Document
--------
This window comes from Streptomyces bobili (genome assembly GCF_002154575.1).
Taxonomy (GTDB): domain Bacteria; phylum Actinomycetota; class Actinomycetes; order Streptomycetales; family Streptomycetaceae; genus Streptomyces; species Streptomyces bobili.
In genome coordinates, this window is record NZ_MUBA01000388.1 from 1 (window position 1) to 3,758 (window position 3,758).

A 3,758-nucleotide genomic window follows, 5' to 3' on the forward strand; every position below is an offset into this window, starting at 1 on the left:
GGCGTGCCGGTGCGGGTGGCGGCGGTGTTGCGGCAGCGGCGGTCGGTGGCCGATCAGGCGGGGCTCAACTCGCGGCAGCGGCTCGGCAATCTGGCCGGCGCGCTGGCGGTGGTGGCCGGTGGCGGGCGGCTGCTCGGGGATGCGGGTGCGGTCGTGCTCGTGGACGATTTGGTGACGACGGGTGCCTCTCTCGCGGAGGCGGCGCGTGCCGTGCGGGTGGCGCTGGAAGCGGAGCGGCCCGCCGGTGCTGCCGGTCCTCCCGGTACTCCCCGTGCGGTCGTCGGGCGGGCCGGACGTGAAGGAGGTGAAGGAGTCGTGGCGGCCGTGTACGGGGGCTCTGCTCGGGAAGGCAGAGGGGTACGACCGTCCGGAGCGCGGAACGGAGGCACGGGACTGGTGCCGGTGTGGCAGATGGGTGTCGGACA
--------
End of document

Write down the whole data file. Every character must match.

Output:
This window comes from Streptomyces bobili (genome assembly GCF_002154575.1).
Taxonomy (GTDB): domain Bacteria; phylum Actinomycetota; class Actinomycetes; order Streptomycetales; family Streptomycetaceae; genus Streptomyces; species Streptomyces bobili.
In genome coordinates, this window is record NZ_MUBA01000388.1 from 1 (window position 1) to 3,758 (window position 3,758).

A 3,758-nucleotide genomic window follows, 5' to 3' on the forward strand; every position below is an offset into this window, starting at 1 on the left:
GGCGTGCCGGTGCGGGTGGCGGCGGTGTTGCGGCAGCGGCGGTCGGTGGCCGATCAGGCGGGGCTCAACTCGCGGCAGCGGCTCGGCAATCTGGCCGGCGCGCTGGCGGTGGTGGCCGGTGGCGGGCGGCTGCTCGGGGATGCGGGTGCGGTCGTGCTCGTGGACGATTTGGTGACGACGGGTGCCTCTCTCGCGGAGGCGGCGCGTGCCGTGCGGGTGGCGCTGGAAGCGGAGCGGCCCGCCGGTGCTGCCGGTCCTCCCGGTACTCCCCGTGCGGTCGTCGGGCGGGCCGGACGTGAAGGAGGTGAAGGAGTCGTGGCGGCCGTGTACGGGGGCTCTGCTCGGGAAGGCAGAGGGGTACGACCGTCCGGAGCGCGGAACGGAGGCACGGGACTGGTGCCGGTGTGGCAGATGGGTGTCGGACA